Tarantino also offered many Easter Egg snippets of tributes to his own former films, including mentions of the fictitious Big Kahuna Burger Restaurant and Red Apple cigarettes, linking Death Proof to his own cinematic universe. And as you would expect from the man who brought us the iconic scores on Reservoir Dogs (1992) and Pulp Fiction (1994), the soundtrack for the movie perfectly fits the tone, starting with ‘The Last Race’ by Jack Nitzsche which plays over the opening credits.

The opening scene which is typically Tarantino and heavy in seemingly inconsequential dialogue, follows three female friends including local radio host Jungle Julia (Sydney Poitier – Knight Rider), Butterfly (Vanessa Ferlito Descent) and Banana (Jordan Ladd Cabin Fever) as they drive through downtown Austin, Texas. The narrative focus’s on the relationship development between them as they innocently shoot the shit and plan their night out ahead, before Tarantino shows us a glimpse of a dark 1970 Chevrolet Nova that appears to be stalking them.

The driver is Stuntman Mike played by the legendary Kurt Russell (The Thing / Escape From New York) who follows the girls as they head to a bar with a few friends including Eli Roth, where Quentin Tarantino himself is the bar tender. Butterfly spots his ominous looking car in the rain drenched parking lot as she smokes a cigarette, and Mike who is a real throwback old school character with a scar running down the length of his face, sits at the bar while the girls get drunk. He starts chatting to Pam (Rose McGowan), a lone female who has been stood up and offers her a lift home at the end of the evening.

As the night draws on Mike approaches Butterfly with a drink and recites a poem that Jungle Julie had set as a challenge on her radio show earlier that day, meaning that Butterfly needs to offer him a lap dance, giving Tarantino the chance to inject some serious sex appeal as she dances to ‘Down In Mexico’ by The Coasters. The evening comes to a close and Pam somewhat reluctantly accepts a lift in Mike’s macabre looking modified stunt car, which he explains is ‘Death Proof’ for the driver. But his ulterior motive soon becomes clear, and Pam’s lift home is the final ride of her life.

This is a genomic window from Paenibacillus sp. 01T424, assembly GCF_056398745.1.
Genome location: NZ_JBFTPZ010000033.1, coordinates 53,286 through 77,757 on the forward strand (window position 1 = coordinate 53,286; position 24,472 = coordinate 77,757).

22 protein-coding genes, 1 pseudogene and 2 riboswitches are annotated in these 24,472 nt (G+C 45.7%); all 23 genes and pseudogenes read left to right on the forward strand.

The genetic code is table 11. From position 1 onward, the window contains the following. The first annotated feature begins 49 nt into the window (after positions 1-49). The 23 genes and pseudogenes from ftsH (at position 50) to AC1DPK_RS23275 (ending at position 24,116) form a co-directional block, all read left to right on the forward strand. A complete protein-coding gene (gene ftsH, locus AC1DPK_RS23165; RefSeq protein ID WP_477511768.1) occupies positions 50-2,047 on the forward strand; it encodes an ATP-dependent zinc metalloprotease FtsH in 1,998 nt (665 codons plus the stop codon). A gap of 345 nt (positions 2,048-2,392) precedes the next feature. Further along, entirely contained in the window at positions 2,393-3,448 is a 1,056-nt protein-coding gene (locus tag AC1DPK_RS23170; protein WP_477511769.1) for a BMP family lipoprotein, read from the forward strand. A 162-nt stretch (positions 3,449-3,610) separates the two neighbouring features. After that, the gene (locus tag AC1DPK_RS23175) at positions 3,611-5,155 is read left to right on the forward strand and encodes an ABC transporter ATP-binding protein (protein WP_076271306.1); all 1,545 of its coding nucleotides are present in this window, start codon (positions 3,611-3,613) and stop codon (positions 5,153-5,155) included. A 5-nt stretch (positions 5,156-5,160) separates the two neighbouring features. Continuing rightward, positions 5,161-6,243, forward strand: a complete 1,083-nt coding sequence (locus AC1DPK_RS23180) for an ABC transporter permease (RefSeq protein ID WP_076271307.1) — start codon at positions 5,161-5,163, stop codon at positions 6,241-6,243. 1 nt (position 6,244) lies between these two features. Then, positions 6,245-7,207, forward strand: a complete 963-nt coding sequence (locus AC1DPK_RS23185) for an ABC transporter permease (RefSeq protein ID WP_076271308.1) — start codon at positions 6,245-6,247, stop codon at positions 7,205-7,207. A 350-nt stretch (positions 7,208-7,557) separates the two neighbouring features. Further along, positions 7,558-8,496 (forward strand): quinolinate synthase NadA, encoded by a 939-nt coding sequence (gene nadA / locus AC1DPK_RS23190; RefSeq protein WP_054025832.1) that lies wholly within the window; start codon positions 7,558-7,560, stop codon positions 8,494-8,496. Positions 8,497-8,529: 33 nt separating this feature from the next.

Mike it transpires is a cold blooded serial killer, and this is a slasher flick in which his Chevrolet is the dagger! The passenger side of his vehicle has no seat belt and is self contained in its own roll cage, and as he throws the car around Pam smashes her head against the sides until he finally pulls an emergency stop, and delivers a fatal blow as she hits the shatter proof windscreen scene with force. Mike then hunts down the vehicle that Julia and Butterfly are driving home in and head on collides with them at great speed, causing each girl to die under horrific circumstances. There is some great practical gore from Tarantino in this scene, including the leg severing of Julia as she had been riding shotgun with her foot hanging out of the cars window.